Claudia Weill’s career as a director of feature films lasted just two years but she had an enormous impact. Girlfriends, haar 1978 debut about two young female New Yorkers being pulled in different directions was a tiny independent film, but its influence has been rippling out ever since, detectable most notably in the work of Greta Gerwig and Lena Dunham.
“It’s only a joy,” says Weill, of seeing others pick up where she left off. “We all inspire each other.” Weill certainly thinks Frances Ha, which starred and was co-written by Greta Gerwig, took some inspiration from Girlfriends. “But it was a completely different film,” she adds, “and women’s friendships are a big subject.”
Girlfriends, which is being screened in selected cinemas this month, swirls around Jewish photographer Susan Weinblatt, whose relationship with her Waspy friend Anne Munroe is dented when the latter moves out of their apartment to start a family with her boyfriend. The screenplay, co-written with Vicki Polon, was based on Weill’s own experiences: she was eager to present a story with an imperfect, refreshingly relatable protagonist.
“I grew up in a family that expected me to get married and have children,” says Weill, who is now 74 and speaking to me from her home in Massachusetts. “I did that eventually, but it wasn’t the path I was on at all.” The film was Weill making peace with who she was while everybody around her was shacking up. Weill examines platonic and sexual relationships with breeziness, digging into themes with an honesty unfamiliar to many American cinemagoers. She was a documentarian before making Girlfriends and the naturalism carried over. “Making documentaries was film school for me," sy sê. “I was learning to read behaviour. Girlfriends deals with miniature moments that reveal something about who the person is.”
She hustled Girlfriends into the Cannes film festival and then, off the back of that, cold-called some studios. After a bidding war, she sold it to Warner Brothers. Then Columbia Pictures came knocking, hiring Weill for 1980’s It’s My Turn, a romantic comedy starring Jill Clayburgh and Michael Douglas that scratched at similar territory and has its own charm. Weill did not enjoy the experience, wel: being the female boss of an all-male crew meant being constantly undermined.
“I didn’t understand that an important part of being a director in Hollywood was political," sy sê. “How you manoeuvre to get what you want.” Her biggest battles were with producer Ray Stark. “If you say to somebody like Ray Stark, ‘I’m not sure if so and so is right for the part’, he’d immediately see you as an antagonist. As a female, you could never make them – and ‘them’ is universally male – feel threatened. Especially as a young sexy woman. ek was 30 and most of the men I was dealing with were middle-aged, or older. They’d never seen a woman direct. There was an instinct to put me in my place.”
Op 'n punt, sy sê, Stark ran his hand up her back on set, among the crew, and said: “Claudia, you’re not wearing a bra today.” She kept silent. “If I was to say, ‘Fuck you, get your hand off my back’ in front of an entire cast and crew, most of them middle-aged men, what would it have served me? I would have become ‘that bitch’.”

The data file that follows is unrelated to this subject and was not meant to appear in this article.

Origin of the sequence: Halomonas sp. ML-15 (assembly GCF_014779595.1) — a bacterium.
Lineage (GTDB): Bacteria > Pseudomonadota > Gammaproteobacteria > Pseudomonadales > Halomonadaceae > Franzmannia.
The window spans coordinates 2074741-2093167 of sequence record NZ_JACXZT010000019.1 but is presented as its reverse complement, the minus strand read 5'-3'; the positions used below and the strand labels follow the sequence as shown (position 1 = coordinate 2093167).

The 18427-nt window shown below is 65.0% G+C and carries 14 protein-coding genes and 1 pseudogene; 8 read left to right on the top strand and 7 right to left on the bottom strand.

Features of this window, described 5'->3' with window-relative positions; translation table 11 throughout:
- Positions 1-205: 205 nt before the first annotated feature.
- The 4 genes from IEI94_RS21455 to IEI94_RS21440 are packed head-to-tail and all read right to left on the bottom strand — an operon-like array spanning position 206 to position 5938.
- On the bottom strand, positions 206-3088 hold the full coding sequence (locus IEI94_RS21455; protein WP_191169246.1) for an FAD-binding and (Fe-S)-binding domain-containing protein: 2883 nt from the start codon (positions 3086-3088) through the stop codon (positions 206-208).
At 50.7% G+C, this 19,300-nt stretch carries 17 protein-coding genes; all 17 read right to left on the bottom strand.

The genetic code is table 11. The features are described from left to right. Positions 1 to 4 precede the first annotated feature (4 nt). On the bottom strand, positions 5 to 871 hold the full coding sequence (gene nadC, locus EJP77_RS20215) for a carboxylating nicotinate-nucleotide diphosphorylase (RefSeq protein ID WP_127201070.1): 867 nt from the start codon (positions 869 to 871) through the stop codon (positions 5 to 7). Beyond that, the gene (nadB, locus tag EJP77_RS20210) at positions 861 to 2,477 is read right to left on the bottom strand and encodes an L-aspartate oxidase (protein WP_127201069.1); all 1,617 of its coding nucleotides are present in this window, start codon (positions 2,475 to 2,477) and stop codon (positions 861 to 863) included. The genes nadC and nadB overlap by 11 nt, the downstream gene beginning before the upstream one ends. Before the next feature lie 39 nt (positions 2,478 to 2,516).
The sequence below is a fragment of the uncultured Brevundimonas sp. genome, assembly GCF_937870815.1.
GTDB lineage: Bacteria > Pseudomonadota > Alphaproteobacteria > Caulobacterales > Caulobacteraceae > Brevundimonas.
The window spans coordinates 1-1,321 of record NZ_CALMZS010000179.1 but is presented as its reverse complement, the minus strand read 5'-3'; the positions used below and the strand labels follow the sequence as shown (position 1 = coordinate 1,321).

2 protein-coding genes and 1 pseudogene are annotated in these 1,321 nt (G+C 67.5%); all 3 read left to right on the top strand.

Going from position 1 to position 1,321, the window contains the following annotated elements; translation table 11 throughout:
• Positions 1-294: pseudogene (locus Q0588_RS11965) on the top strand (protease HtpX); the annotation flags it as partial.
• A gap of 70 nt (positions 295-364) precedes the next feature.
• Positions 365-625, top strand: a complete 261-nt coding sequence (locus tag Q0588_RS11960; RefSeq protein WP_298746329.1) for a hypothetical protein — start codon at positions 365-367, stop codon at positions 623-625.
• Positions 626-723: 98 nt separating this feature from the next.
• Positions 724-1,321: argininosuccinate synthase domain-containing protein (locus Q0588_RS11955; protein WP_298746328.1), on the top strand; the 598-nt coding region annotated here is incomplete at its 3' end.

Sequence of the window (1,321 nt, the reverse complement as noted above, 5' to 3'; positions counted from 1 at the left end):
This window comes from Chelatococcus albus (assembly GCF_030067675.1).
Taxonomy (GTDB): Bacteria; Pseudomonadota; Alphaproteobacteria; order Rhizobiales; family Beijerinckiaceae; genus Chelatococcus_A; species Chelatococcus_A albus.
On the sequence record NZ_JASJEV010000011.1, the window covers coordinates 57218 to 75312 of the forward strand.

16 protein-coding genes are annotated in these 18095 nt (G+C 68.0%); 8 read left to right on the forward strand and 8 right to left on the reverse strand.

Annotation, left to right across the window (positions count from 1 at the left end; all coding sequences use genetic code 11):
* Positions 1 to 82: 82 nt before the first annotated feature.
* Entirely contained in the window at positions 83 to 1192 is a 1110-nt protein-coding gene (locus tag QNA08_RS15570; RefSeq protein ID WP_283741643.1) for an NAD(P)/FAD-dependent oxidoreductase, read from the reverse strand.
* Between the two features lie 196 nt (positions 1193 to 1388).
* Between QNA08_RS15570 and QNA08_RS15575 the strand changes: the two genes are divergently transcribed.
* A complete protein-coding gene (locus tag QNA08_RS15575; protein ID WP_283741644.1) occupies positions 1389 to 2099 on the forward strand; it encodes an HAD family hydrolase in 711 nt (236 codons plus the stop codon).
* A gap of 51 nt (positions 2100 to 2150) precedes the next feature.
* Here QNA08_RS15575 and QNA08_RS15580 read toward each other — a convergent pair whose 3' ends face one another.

The experience did not endear her to the industry. “I certainly didn’t want to continue making films in Hollywood. I didn’t want to have to go through that again.” Instead she went into theatre and then television, directing the likes of Thirtysomething and My So-Called Life. “I didn’t really miss making a feature film," sy sê.
In 2013, she directed an episode of Girls. Lena Dunham had met Weill at a 2011 screening of Girlfriends, which had bowled her over. “Lena said, ‘My mother’s been telling me for years I have to see this film! And I’m working on this TV series called Girls and I feel like I must have seen your film before because it’s all about that.’ And then she would give it to her cast and crew before a shoot, as reference. And that’s only flattering.”
At the end of Weill’s episode, there’s a phone conversation between Dunham’s Hannah and Allison Williams’ Marnie in which both are unhappy but pretending otherwise. It’s very reminiscent of Weill’s debut. “That scene does reflect stuff in Girlfriend," sy sê. “When you feel like you can’t be honest with your girlfriend, then you’re really alone. You’re regtig alleen. And that’s sad.”
Such themes are evergreen, which partly explains why Girlfriends still feels contemporary. Dunham has praised the film for “the complex relationships, the subtlety, the odd comedy that was awkward long before awkward was cool.” And of late it has enjoyed a resurgence. In 2019 it was entered into the American Library Of Congress for being “culturally, historically, or aesthetically significant”, and last year Criterion brought it into their collection.
“It’s amazing to have a film live over 40 years and still be fresh. Last night Quentin Tarantino screened it at his cinema in Los Angeles, a double-bill of Girlfriends and It’s My Turn, and it was way sold out. It’s very gratifying that this little film you made so long ago is still speaking to people. It’s very moving.”
Weill now teaches film directing and has no plans to make another herself. “I’m kind of over it," sy sê. “I really love teaching. But you know, there’s always those films, those stories you haven’t told. Who knows what I’ll do with that?”